Our guest on Thursday, May 26 will be David Rosinger. We’ll be discussing the Save Simpsonwood Park movement that has been growing among some citizens with regard to Gwinnett County Parks plans for the new park.
Via the Save Simpsonwood Park website:
The art of stealth politics is to do one thing while leading the public to believe you are doing the opposite.
On the one hand Gwinnett Parks and Recreation boasts about its mission to “protect nearly 10,000 acres of park lands including its forest [sic],” Yet on the other hand it plans to pay design firms and contractors to “improve” Simpsonwood by clearing out acres of trees to make room for tons of asphalt.
When Simpsonwood was acquired from the North Georgia Conference of the United Methodist Church, we were told by the new owners that the land was to be a “passive park.” That designation presumably makes these 223 acres different from other county properties, which typically serve as venues for ball fields, playgrounds, dog pens, barbeque grills and picnic tables.
“Passive” carries the implication of inactive, inert, quiescent; a natural environment as in the hiker’s code, “Leave it as you found it.” But for Gwinnett Parks and Recreation, the word is infinitely expandable. It can be used to reassure the public that the environment is being vigilantly guarded while at the same time being applied to the process of clearing out forests and installing a variety of man-made structures.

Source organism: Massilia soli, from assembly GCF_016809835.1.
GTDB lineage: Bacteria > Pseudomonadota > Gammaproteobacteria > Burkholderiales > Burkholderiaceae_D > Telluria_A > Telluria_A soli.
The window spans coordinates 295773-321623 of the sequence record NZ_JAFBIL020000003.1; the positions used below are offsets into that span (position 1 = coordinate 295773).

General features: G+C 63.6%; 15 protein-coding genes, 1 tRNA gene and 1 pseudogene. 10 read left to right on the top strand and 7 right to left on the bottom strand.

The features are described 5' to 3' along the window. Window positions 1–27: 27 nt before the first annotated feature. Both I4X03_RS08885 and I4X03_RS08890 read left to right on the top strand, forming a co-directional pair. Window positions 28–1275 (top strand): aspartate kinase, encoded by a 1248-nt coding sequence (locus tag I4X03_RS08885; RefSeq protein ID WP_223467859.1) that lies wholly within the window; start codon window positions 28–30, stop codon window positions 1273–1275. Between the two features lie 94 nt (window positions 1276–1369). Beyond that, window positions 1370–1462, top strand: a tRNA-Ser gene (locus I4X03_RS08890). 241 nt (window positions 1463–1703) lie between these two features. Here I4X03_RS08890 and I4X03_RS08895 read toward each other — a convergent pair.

Read the entire blog here.
The Chapel at Simpsonwood Facebook page
GoFundMe effort by the Save Simpsonwood Group
According to the AJC:
The county has removed 277 parking spaces, the decaying Simpsonwood Conference Center’s 170 rooms, dining space and 20,000 square feet of meeting space.
The 28-member steering committee, made up of a mix of Peachtree Corners and Gwinnett-at-large residents, has voted down numerous ideas since their inception shortly after the Simpsonwood purchase. There are no plans for soccer fields or a dog park.
Save Simpsonwood members see converting any of the existing nature trails to 12-foot wide paved multi-use trails as highly disruptive to the wildlife and in opposition to the concept of a passive park. They express equal concern about disrupting any of the 2,140 linear feet of river frontage.
The county and steering committee seem to be trying to strike a balance between conservationists concerns and efforts to make the park accessible to as many residents as possible.
The Simpsonwood Citizens Steering Committee will reveal the proposed master plan at a drop-in meeting 6:30 to 8:30 p.m. June 30 at the Simpsonwood United Methodist Church, 4500 Jones Bridge Circle.
Save Simpsonwood: www.savesimpsonwood.com
Simpsonwood Citizens Steering Committee: